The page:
The Crisis and Comfort of Romans 7

“We must…become honest about our struggle with sin and cling to the work of Jesus Christ our Lord as our hope now and for all eternity.”

(Josh Buice – Delivered By Grace)  Yesterday, in our series through Romans, I had the privilege to preach the concluding verses (24-25) of Romans chapter seven. As you may know, the seventh chapter of Romans is one of the most difficult passages to interpret in all of Romans—indeed in all of the Bible. There are many questions to answer including identifying the “I” of the chapter and explaining the relevance of the law of God for new covenant Christians.

In the final verses, we see both the crisis and comfort of the Christian life—which was not only true for the Paul, but likewise, for all who follow Jesus Christ in this life.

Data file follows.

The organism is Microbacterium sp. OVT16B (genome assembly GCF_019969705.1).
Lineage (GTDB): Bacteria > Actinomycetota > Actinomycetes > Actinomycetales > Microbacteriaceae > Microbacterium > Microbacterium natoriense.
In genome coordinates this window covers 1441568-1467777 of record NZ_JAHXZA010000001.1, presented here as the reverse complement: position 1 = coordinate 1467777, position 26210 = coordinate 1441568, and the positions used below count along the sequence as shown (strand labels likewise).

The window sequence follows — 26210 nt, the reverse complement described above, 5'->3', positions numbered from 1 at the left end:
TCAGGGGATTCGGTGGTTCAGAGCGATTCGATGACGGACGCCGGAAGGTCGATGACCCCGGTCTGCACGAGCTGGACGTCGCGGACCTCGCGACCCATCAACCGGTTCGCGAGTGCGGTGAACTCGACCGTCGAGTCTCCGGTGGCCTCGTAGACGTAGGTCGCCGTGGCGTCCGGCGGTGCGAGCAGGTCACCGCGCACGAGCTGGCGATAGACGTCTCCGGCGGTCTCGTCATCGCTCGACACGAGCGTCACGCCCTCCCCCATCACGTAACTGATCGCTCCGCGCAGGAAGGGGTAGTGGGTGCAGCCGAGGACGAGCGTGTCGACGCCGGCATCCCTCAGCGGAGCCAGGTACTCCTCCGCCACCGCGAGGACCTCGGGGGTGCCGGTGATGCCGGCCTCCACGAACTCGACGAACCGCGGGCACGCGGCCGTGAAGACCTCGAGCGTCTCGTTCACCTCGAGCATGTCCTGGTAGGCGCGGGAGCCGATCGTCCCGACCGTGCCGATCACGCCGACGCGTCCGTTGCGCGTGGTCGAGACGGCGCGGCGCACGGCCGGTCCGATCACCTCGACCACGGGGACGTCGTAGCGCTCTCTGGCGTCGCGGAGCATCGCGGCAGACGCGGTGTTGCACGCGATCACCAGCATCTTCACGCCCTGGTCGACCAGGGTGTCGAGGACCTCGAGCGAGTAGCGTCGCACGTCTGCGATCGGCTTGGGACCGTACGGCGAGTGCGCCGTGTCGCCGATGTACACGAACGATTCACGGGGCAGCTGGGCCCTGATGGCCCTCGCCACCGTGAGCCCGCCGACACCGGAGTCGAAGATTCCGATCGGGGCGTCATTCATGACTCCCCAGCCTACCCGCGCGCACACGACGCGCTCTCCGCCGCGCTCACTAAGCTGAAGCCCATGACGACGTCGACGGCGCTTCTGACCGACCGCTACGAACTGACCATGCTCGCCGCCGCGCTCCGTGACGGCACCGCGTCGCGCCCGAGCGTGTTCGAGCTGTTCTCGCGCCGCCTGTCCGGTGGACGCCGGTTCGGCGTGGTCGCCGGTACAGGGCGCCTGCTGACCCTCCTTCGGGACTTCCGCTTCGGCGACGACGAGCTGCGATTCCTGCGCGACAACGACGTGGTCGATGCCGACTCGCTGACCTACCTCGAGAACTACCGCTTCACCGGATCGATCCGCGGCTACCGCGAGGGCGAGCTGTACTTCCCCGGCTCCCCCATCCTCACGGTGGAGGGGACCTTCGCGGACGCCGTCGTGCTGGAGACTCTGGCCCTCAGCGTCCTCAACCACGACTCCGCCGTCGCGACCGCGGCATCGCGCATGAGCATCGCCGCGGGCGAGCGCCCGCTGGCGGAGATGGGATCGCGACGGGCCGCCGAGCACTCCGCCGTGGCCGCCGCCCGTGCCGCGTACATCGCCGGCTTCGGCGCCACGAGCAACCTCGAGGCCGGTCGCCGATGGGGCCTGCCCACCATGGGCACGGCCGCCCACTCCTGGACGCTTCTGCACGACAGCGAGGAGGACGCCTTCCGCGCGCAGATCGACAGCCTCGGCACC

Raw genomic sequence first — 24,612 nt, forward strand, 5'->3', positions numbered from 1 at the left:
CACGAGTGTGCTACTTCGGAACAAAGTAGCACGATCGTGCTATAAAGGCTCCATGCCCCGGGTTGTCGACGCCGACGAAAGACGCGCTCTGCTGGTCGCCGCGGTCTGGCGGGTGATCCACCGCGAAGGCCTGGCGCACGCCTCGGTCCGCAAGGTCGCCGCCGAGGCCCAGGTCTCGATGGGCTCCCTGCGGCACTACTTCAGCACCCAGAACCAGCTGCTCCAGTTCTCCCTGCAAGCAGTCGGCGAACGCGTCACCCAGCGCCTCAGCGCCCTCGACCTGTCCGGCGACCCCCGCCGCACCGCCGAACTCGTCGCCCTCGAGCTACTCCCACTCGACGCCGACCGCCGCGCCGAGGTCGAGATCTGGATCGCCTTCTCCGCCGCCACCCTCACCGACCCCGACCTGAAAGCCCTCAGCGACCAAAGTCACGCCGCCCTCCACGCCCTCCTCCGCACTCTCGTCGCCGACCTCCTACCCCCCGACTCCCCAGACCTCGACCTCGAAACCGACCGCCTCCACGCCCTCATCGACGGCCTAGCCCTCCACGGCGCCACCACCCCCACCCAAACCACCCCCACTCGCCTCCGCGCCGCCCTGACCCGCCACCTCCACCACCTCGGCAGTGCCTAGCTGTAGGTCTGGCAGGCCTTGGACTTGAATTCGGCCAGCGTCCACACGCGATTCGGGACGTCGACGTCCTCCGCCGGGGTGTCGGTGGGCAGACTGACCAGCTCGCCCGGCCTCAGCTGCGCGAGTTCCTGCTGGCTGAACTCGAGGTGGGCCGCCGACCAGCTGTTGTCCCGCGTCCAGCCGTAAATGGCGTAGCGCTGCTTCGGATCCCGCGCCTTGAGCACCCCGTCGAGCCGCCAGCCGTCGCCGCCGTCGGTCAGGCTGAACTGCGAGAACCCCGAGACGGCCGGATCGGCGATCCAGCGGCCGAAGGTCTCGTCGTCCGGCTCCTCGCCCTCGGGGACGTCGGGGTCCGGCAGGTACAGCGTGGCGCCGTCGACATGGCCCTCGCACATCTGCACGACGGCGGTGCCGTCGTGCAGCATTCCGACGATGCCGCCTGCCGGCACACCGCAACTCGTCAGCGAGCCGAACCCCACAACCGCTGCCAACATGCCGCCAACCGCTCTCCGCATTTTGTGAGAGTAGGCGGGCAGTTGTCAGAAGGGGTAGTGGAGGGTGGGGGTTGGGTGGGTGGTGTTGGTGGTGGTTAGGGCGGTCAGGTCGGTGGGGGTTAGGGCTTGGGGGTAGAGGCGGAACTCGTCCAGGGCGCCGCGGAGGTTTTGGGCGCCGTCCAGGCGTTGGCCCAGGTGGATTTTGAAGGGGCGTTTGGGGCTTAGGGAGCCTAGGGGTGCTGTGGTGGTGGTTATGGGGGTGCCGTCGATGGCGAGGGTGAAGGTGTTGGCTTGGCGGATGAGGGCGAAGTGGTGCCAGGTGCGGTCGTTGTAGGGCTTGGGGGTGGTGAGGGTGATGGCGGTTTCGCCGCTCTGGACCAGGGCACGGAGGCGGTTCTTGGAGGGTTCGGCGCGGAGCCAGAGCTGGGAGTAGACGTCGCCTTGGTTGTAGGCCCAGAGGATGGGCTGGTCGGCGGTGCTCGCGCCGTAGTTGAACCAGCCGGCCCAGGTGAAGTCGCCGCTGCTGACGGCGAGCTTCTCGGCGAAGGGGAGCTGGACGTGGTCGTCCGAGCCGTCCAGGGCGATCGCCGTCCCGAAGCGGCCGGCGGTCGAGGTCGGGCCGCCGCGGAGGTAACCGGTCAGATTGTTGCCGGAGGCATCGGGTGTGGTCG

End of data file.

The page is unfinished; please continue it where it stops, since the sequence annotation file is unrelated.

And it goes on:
The Crisis

After a lengthy and raw autobiography of his own struggle as a mature Christian who lives with tension between the law of God and the law of sin—Paul launches into a sincere confession, “Wretched man that I am. Who shall deliver me from this body of death?”

Paul’s crisis is often our crisis. However, Paul provided a true confession of his situation as he refused to sink back into sin or look inwardly for the solution. Paul understood that the answer to the crisis was external—and he likewise understood that he was greatly limited and unable to save himself.

Far too often Christians reach a point to where they become board with John 3:16. They believe that they’ve already cried out “wretched man that I am” at the point of salvation, why would anyone need to do that again? Isn’t that what 1 John 1:9 teaches? True believers, even mature believers, will often need to confess their sin to God and cry out in distress for deliverance. J.C. Ryle rightly states, “A right knowledge of sin lies at the root of all saving Christianity.” When was the last time sin in your heart scared you? When was the last time sin caused you to cry out to God for deliverance?  View article →